Grammy Award-winning country singer Maren Morris is once again doing the lord’s work—that is, anti-sexism, anti-racism, and anti-transphobia work—by calling out the dominant, dogshit political ideologies in the country music industry.
In a new interview with the Los Angeles Times on Tuesday, while promoting her ongoing Southern California tour and Country Music Award-nominated album Humble Quest, Morris discussed “Insurrection Barbie,” Candace Owens, and the “two country musics.” And also admitted she’s thinking about skipping the industry’s biggest night:
“Honestly, I haven’t decided if I’m gonna go. I’m very honored that my record is nominated. But I don’t know if I feel [at] home there right now. So many people I love will be in that room, and maybe I’ll make a game-time decision and go. But as of right now, I don’t feel comfortable going…I think I was more sad going last year. Some nights are fun. Others I’m just crawling out of my skin.”
Her comments come after a particularly divisive dustup with Brittany and Jason Aldean. In August, Aldean posted a video of herself applying makeup and wrote, “I’d really like to thank my parents for not changing my gender when I went through my tomboy phase. I love this girly life.” Her husband Jason, a public anti-vaxxer and unfortunately renowned country artist, commented on the post, “Lmao!! Im glad they didn’t too, cause you and I wouldn’t have worked out.” (Aldean has since claimed her words were taken out of context.)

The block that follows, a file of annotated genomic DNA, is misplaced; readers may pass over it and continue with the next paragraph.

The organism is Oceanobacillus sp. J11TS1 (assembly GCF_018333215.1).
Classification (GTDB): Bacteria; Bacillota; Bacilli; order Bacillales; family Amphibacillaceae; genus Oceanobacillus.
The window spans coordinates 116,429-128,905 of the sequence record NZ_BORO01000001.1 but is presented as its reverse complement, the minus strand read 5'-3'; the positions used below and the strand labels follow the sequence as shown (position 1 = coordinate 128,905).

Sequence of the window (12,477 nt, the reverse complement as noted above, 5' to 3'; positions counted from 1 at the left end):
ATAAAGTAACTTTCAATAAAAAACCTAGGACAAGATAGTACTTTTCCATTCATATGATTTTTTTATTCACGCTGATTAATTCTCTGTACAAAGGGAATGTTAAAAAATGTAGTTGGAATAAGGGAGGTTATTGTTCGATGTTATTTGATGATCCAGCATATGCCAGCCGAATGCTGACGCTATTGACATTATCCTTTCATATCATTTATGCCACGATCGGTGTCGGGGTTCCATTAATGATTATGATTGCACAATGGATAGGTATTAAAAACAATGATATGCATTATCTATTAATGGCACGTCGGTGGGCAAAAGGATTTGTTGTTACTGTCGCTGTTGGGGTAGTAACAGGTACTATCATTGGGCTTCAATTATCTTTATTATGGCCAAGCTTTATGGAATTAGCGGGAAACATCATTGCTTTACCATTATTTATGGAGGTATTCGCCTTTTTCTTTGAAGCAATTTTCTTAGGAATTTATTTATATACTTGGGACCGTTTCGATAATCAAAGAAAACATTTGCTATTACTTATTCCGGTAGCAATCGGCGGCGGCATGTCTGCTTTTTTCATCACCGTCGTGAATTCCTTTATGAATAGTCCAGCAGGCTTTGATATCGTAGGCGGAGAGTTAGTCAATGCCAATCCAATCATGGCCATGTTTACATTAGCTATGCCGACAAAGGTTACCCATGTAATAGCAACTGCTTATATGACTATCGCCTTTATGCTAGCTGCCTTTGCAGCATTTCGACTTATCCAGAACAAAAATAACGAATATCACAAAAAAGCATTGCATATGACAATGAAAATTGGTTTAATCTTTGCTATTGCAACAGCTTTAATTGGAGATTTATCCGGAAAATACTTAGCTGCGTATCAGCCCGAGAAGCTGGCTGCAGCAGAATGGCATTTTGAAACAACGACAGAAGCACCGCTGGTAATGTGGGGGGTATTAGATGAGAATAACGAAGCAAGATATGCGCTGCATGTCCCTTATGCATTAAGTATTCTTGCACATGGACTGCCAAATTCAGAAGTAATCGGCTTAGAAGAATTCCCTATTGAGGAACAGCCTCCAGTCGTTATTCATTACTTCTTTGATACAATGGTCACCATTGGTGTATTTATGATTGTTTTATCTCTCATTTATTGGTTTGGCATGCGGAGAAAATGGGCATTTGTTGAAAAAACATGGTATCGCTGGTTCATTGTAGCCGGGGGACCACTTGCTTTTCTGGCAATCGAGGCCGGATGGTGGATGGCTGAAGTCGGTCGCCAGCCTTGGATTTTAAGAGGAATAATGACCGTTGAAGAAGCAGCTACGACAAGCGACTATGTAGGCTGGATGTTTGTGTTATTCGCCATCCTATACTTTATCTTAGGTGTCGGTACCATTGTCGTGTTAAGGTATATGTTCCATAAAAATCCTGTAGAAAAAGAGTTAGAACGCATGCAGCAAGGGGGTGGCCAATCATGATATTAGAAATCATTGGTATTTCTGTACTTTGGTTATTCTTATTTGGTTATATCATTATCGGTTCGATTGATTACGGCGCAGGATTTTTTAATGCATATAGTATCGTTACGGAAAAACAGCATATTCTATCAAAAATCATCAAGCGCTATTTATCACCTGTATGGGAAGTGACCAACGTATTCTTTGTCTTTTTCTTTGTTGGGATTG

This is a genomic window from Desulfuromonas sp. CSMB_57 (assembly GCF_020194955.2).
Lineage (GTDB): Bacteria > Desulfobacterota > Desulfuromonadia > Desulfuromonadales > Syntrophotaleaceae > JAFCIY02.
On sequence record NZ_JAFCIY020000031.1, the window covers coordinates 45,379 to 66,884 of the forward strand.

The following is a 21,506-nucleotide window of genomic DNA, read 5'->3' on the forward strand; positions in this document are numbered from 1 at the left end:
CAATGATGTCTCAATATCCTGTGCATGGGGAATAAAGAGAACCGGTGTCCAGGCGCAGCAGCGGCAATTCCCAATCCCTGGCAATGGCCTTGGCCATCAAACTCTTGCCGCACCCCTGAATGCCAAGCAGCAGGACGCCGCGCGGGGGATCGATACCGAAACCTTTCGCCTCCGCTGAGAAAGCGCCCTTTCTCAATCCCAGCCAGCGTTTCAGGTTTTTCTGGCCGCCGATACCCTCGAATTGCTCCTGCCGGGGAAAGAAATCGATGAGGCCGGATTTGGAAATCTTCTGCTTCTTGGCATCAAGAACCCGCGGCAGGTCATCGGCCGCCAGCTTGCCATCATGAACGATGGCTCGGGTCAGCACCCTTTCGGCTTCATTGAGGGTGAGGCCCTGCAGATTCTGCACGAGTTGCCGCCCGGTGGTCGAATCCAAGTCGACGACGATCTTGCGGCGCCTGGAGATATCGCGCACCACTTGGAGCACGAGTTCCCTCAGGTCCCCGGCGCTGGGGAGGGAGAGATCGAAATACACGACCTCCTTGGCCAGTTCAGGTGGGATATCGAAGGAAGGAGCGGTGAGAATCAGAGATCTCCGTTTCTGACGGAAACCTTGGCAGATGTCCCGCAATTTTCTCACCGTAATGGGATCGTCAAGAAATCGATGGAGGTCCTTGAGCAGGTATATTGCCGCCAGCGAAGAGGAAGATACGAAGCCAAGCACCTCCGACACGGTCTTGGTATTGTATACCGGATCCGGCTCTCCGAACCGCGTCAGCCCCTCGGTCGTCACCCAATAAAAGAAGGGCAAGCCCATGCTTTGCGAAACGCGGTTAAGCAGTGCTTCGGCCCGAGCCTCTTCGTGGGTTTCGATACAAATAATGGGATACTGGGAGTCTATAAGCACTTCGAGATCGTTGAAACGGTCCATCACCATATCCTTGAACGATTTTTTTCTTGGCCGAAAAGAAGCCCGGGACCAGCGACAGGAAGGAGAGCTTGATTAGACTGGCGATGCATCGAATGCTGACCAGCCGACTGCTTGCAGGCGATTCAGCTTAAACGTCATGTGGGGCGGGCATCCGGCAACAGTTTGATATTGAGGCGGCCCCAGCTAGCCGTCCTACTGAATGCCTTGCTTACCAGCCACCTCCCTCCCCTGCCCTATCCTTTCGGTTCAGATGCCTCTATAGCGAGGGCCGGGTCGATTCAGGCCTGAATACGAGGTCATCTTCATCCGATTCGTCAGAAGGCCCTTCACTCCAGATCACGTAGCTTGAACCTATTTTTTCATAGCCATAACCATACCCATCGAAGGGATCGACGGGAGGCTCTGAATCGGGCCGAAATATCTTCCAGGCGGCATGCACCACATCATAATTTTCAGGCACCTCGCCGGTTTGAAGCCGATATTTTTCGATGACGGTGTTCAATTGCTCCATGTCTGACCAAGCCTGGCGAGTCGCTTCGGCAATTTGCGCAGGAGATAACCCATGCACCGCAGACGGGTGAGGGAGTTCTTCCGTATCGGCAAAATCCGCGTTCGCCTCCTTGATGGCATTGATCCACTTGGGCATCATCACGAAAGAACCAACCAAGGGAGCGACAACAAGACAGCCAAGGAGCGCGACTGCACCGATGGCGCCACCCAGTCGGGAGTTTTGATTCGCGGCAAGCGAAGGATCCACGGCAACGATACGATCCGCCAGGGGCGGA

In reply to fellow county artist Cassadee Pope’s comment on the video, Maren called Brittany “Insurrection Barbie.” Afterward, the Aldeans took their anti-trans-kids tirade to Fox News where, during an interview, Tucker Carlson called Morris a “lunatic country music person.” Morris made shirts out of the incident and donated more than $150,000 in proceeds to Trans Lifeline and GLAAD’s Transgender Media Program.
“I hate feeling like I need to be the hall monitor of treating people like human beings in country music. It’s exhausting,” she said. “But there’s a very insidious culture of people feeling very comfortable being transphobic and homophobic and racist, and that they can wrap it in a joke and no one will ever call them out for it. It just becomes normal for people to behave like that.”
The country music industry has always worn its conservative colors on its sleeve. They reward the efforts of male artists largely singing about objectifying women in cowboy boots and daisy dukes yet do nothing when groups like The Chicks get canceled for criticizing a president. As a whole, Nashville has been unkind and unbothered by its treatment of women, queer people, and people of color, but with the Trump presidency and the mainstreaming of fringe ideologies, the genre only continues to dig itself a deeper hole. Maren calls the industry “irreparable, almost.”
But women like Morris, Pope, Kacey Musgraves, Brandi Carlile, and other artists are fighting for equality—and, in this case, for trans kids— and trying to change the genre from the inside out. “The whole ‘When they go low, we go high’ thing doesn’t work with these people. Any resistance movement is not done with kind words. And there’s a lot worse things I could’ve called her,” Morris said. “I sleep pretty good at night knowing that people feel safer in my crowd.”